Internet records showed that the database was operated by a customer of Tencent, whose cloud services were used to host the database. TechCrunch contacted Tencent about its customer’s database leaking credit card information, and the company responded quickly. The customer’s database went offline a short time later.

“When we learned of the incident, we immediately contacted the customer who operates the database and it was shut down immediately. Data privacy and security are top priorities at Tencent. We will continue to work with our customers to ensure they maintain their databases in a safe and secure manner,” said Carrie Fan, global communications director at Tencent.

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All Raise CEO steps down again

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Less than a year after assuming the role, All Raise CEO Mandela SH Dixon has stepped down from her position at the nonprofit. The entrepreneur, who previously ran Founder Gym, an online training center for underrepresented founders, said in a blog post that the decision was made after she realized “being in the field working directly with entrepreneurs everyday” is her passion. Dixon said that she will be exploring new opportunities in alignment with that.

Her resignation is effective starting February 1st, 2023. She will remain an advisor to the Bay Area-based nonprofit.

This is the second chief executive to leave All Raise since it was first founded in 2017. In 2021, Pam Kostka resigned as the helm of the nonprofit to rejoin the startup world as well; Kostka is now an operator in residence and limited partner at Operator Collective, according to her LinkedIn. With Dixon gone, Paige Hendrix Buckner, who joined the outfit as chief of staff nine months ago, will step in as interim CEO. In the same blog post, Buckner wrote that “Mandela leaves All Raise in a strong position, and I’m grateful for the opportunity to continue the hard work of diversifying the VC backed ecosystem.”

Dixon did not immediately respond to comment on the record. It is unclear if All Raise is immediately kicking off a permanent CEO search.

The nonprofit has historically defined its goals in two ways: first, it wants to increase the amount of seed funding that goes to female founders from 11% to 23% by 2030, and, second, it wants to double the percentage of female decision-makers at U.S. firms by 2028.

In previous interviews, Dixon said that the company will work on creating explicit goals around what impact it wants to have for historically overlooked individuals. The data underscores the challenge ahead. Black and LatinX women receive disproportionately less venture capital money than white women; non-binary founders can also face higher hurdles when seeking funding, as All Raise board member Aileen Lee noted in the blog post.  The nonprofit has created specific programs for Black and Latinx founders but has not disclosed a specific goal for the cohort yet. These disconnects can be lost if not tracked. All Raise’s last impact report was published in 2020 and they’re working on bringing that analysis back, Lee tells TechCrunch in an interview.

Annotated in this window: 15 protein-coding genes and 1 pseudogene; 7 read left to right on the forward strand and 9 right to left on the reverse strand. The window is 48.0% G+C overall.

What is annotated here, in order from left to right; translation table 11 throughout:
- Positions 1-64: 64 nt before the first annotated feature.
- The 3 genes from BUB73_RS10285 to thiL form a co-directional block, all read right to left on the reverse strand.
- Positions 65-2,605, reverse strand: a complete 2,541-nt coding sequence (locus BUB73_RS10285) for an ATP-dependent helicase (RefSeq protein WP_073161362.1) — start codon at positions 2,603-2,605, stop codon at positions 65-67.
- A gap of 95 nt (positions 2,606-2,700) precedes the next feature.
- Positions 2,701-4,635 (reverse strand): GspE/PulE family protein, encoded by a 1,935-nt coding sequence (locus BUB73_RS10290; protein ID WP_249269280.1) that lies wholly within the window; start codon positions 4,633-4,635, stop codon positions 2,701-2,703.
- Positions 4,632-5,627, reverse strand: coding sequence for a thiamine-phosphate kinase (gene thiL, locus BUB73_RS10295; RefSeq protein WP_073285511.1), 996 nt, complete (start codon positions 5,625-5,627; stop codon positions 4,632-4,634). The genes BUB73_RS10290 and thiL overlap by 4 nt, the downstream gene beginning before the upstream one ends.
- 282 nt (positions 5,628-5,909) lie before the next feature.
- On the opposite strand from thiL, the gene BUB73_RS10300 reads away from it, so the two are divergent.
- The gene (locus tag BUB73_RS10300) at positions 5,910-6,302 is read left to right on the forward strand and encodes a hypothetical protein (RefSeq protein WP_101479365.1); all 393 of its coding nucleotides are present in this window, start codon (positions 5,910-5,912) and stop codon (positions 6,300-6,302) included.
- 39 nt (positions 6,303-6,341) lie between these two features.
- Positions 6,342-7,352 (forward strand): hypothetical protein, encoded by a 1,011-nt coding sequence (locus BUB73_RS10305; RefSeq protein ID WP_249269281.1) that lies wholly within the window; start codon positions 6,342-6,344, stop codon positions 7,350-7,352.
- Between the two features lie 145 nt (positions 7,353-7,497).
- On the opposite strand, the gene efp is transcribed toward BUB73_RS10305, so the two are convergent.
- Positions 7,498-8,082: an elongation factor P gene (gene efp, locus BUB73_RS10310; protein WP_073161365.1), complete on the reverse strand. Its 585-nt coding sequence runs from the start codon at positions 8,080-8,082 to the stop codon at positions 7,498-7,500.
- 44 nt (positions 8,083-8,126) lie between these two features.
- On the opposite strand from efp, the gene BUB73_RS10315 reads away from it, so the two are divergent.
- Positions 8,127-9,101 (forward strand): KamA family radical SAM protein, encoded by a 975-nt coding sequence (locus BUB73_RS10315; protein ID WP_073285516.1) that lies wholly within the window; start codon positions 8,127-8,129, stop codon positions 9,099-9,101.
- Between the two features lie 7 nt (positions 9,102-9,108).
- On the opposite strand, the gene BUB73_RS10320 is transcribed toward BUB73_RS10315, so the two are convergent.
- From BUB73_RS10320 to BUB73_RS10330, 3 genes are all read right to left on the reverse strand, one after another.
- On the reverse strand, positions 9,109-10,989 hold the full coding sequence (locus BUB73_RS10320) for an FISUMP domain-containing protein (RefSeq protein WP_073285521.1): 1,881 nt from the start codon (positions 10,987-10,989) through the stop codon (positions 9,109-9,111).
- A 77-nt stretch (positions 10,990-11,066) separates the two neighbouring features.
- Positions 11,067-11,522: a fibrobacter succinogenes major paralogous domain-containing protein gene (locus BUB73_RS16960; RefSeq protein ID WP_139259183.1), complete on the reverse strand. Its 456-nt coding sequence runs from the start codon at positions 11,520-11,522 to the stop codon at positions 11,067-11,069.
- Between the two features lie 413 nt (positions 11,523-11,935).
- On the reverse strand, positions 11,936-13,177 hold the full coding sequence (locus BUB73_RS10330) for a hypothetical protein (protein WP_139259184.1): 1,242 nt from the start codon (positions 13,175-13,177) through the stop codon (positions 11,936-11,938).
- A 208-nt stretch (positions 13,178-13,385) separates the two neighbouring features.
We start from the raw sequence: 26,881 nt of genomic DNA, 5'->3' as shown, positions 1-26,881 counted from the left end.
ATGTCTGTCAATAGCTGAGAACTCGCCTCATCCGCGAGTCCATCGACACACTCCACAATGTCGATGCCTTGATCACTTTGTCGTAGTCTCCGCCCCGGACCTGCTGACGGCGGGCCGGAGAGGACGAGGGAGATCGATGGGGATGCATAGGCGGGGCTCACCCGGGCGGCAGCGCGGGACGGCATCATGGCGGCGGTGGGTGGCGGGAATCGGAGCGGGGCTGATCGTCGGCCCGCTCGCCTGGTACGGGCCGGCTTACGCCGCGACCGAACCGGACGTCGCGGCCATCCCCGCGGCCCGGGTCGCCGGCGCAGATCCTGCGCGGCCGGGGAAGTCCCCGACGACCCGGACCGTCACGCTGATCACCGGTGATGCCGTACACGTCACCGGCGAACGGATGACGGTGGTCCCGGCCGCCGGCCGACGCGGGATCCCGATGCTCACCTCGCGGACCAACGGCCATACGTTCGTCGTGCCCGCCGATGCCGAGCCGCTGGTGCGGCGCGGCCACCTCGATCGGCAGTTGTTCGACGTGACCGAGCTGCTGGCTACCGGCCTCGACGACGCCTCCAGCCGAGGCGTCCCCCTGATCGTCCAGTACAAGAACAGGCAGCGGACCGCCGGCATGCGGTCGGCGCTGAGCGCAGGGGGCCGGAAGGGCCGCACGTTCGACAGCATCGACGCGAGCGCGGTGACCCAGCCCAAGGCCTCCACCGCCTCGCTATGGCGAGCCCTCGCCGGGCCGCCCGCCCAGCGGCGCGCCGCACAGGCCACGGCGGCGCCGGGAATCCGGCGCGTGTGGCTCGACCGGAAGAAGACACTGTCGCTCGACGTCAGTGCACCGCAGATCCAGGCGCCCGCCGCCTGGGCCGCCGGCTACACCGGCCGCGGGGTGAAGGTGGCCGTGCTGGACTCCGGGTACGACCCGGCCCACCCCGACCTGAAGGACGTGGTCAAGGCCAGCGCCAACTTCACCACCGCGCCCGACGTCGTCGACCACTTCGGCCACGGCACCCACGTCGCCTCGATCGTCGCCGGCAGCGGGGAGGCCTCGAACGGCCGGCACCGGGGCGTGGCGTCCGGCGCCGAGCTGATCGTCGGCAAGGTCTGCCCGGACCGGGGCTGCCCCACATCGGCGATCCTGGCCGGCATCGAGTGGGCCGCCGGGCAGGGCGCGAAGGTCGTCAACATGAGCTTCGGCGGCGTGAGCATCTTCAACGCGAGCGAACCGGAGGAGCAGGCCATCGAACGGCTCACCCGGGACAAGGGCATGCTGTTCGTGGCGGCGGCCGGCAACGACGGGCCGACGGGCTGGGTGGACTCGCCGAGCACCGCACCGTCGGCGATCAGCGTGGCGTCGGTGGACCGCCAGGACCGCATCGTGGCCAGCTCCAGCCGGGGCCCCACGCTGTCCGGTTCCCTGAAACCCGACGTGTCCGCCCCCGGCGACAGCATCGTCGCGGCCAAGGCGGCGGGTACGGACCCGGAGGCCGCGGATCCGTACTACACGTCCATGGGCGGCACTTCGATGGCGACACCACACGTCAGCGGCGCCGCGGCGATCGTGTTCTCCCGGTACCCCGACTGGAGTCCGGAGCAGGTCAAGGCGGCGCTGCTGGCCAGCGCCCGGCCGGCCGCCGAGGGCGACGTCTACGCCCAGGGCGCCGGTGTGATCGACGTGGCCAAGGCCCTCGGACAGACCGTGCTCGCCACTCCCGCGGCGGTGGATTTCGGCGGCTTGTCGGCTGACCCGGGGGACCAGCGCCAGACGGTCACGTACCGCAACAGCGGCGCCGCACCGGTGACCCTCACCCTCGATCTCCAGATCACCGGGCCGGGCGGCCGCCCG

“All Raise is in great hands with Paige as interim leader and we’ve got a lot of exciting things that we’re shaping and scaling,” Lee said. “We have to all continue to link arms to try and continue to make improvements for our industry…we’ve made good progress that we can’t let up.”

Since launch, the nonprofit has raised $11 million in funding, and opened regional chapters in New York, Boston, Los Angeles, Chicago, DC and, soon, Miami.

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Shopping app Temu is using TikTok’s strategy to keep its No. 1 spot on App Store

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Temu, a shopping app from Chinese e-commerce giant Pinduoduo, is having quite the run as the No. 1 app on the U.S. app stores. The mobile shopping app hit the top spot on the U.S. App Store in September and has continued to hold a highly-ranked position in the months that followed, including as the No. 1 free app on Google Play since December 29, 2022. More recently, Temu again snagged the No. 1 position again on the iOS App Store on January 3 and hasn’t dropped since — even outpacing competitor Shein’s daily installs in the U.S.

Offering cheap factory-to-consumer goods, Temu provides access to a wide range of products, including fast fashion, and pushes users to share the app with friends in exchange for free products, which may account for some of its growth. However, the large majority of its new installs come from Temu’s marketing spend, it seems.

When TechCrunch covered Temu’s rise in November, the app had then seen a little more than 5 million installs in the U.S., according to data from app intelligence firm Sensor Tower, making the U.S. its largest market. Now, the firm says the app has seen 5 million U.S. installs this January alone, up 19% from 4.2 million in the prior 22 days from December 10 through December 31.

According to Sensor Tower estimates, Temu has managed to achieve a total of 19 million lifetime installs across the U.S. App Store and Google Play, more than 18 million of which came from the U.S.